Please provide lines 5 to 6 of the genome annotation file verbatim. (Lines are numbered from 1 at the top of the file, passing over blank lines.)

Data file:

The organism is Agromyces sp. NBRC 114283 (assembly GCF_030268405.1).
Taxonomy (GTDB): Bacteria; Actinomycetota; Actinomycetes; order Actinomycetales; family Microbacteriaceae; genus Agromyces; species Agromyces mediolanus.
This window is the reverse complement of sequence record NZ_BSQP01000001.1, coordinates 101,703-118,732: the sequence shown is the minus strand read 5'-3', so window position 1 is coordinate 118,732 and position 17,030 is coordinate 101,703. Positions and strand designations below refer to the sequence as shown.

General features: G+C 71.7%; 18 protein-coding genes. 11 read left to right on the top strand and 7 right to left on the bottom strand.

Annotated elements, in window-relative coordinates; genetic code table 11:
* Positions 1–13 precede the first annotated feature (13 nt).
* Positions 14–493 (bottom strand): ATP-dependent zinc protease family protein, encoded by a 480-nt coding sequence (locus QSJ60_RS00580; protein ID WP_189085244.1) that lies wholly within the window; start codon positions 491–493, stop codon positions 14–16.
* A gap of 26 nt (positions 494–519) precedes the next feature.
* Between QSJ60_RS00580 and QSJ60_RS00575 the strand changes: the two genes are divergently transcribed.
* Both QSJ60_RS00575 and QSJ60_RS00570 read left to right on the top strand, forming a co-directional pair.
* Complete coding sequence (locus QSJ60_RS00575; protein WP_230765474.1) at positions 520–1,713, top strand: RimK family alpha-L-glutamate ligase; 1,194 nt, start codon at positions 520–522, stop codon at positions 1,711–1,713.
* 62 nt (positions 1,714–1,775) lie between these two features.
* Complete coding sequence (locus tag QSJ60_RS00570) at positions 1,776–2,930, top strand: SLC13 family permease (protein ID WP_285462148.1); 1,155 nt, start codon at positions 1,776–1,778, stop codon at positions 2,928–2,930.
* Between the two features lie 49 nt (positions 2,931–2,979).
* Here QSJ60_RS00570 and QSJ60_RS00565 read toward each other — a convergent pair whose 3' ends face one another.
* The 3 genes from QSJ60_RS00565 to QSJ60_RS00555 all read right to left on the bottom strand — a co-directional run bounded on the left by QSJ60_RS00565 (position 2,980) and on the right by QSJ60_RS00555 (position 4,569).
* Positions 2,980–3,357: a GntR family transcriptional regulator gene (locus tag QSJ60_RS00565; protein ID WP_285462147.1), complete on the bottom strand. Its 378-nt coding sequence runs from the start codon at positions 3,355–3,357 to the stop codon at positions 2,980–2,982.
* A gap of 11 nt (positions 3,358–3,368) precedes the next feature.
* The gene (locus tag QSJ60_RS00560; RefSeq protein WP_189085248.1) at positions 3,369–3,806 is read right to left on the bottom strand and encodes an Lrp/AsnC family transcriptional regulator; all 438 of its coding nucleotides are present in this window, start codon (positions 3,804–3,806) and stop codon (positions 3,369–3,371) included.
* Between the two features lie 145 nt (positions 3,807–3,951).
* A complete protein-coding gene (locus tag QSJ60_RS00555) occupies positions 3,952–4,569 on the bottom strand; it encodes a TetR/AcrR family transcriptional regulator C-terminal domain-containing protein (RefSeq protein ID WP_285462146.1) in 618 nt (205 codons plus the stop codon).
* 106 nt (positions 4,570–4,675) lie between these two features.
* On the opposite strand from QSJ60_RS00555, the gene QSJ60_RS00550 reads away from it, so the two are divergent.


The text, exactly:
Annotated elements, in window-relative coordinates; genetic code table 11:
* Positions 1–13 precede the first annotated feature (13 nt).